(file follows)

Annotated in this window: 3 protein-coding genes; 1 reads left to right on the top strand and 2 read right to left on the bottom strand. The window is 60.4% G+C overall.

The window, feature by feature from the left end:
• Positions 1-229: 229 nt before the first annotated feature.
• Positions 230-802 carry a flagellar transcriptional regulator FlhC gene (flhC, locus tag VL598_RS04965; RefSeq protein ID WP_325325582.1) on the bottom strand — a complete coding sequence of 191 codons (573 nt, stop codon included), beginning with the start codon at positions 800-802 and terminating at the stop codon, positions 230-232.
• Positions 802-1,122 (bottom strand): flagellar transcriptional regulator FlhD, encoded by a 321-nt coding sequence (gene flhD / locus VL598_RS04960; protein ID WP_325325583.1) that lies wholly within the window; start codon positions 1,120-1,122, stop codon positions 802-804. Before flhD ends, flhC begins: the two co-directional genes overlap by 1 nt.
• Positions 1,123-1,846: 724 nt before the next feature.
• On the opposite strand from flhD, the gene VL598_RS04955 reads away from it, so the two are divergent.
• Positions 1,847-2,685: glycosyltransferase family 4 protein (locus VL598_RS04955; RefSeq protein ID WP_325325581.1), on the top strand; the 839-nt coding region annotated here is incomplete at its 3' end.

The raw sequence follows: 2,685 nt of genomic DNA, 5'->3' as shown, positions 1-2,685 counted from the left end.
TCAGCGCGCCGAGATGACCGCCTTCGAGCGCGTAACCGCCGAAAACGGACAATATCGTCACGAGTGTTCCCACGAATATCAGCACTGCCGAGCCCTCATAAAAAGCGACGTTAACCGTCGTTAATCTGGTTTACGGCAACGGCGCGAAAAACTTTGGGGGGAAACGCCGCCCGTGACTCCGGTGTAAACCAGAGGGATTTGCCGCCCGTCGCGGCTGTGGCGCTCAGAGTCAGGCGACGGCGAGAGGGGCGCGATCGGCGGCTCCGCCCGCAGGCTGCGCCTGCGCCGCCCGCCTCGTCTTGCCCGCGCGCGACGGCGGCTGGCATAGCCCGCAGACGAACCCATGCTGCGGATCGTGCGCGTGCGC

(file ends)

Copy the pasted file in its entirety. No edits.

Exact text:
Annotated in this window: 3 protein-coding genes; 1 reads left to right on the top strand and 2 read right to left on the bottom strand. The window is 60.4% G+C overall.

The window, feature by feature from the left end:
• Positions 1-229: 229 nt before the first annotated feature.
• Positions 230-802 carry a flagellar transcriptional regulator FlhC gene (flhC, locus tag VL598_RS04965; RefSeq protein ID WP_325325582.1) on the bottom strand — a complete coding sequence of 191 codons (573 nt, stop codon included), beginning with the start codon at positions 800-802 and terminating at the stop codon, positions 230-232.
• Positions 802-1,122 (bottom strand): flagellar transcriptional regulator FlhD, encoded by a 321-nt coding sequence (gene flhD / locus VL598_RS04960; protein ID WP_325325583.1) that lies wholly within the window; start codon positions 1,120-1,122, stop codon positions 802-804. Before flhD ends, flhC begins: the two co-directional genes overlap by 1 nt.
• Positions 1,123-1,846: 724 nt before the next feature.
• On the opposite strand from flhD, the gene VL598_RS04955 reads away from it, so the two are divergent.
• Positions 1,847-2,685: glycosyltransferase family 4 protein (locus VL598_RS04955; RefSeq protein ID WP_325325581.1), on the top strand; the 839-nt coding region annotated here is incomplete at its 3' end.

The raw sequence follows: 2,685 nt of genomic DNA, 5'->3' as shown, positions 1-2,685 counted from the left end.
TCAGCGCGCCGAGATGACCGCCTTCGAGCGCGTAACCGCCGAAAACGGACAATATCGTCACGAGTGTTCCCACGAATATCAGCACTGCCGAGCCCTCATAAAAAGCGACGTTAACCGTCGTTAATCTGGTTTACGGCAACGGCGCGAAAAACTTTGGGGGGAAACGCCGCCCGTGACTCCGGTGTAAACCAGAGGGATTTGCCGCCCGTCGCGGCTGTGGCGCTCAGAGTCAGGCGACGGCGAGAGGGGCGCGATCGGCGGCTCCGCCCGCAGGCTGCGCCTGCGCCGCCCGCCTCGTCTTGCCCGCGCGCGACGGCGGCTGGCATAGCCCGCAGACGAACCCATGCTGCGGATCGTGCGCGTGCGC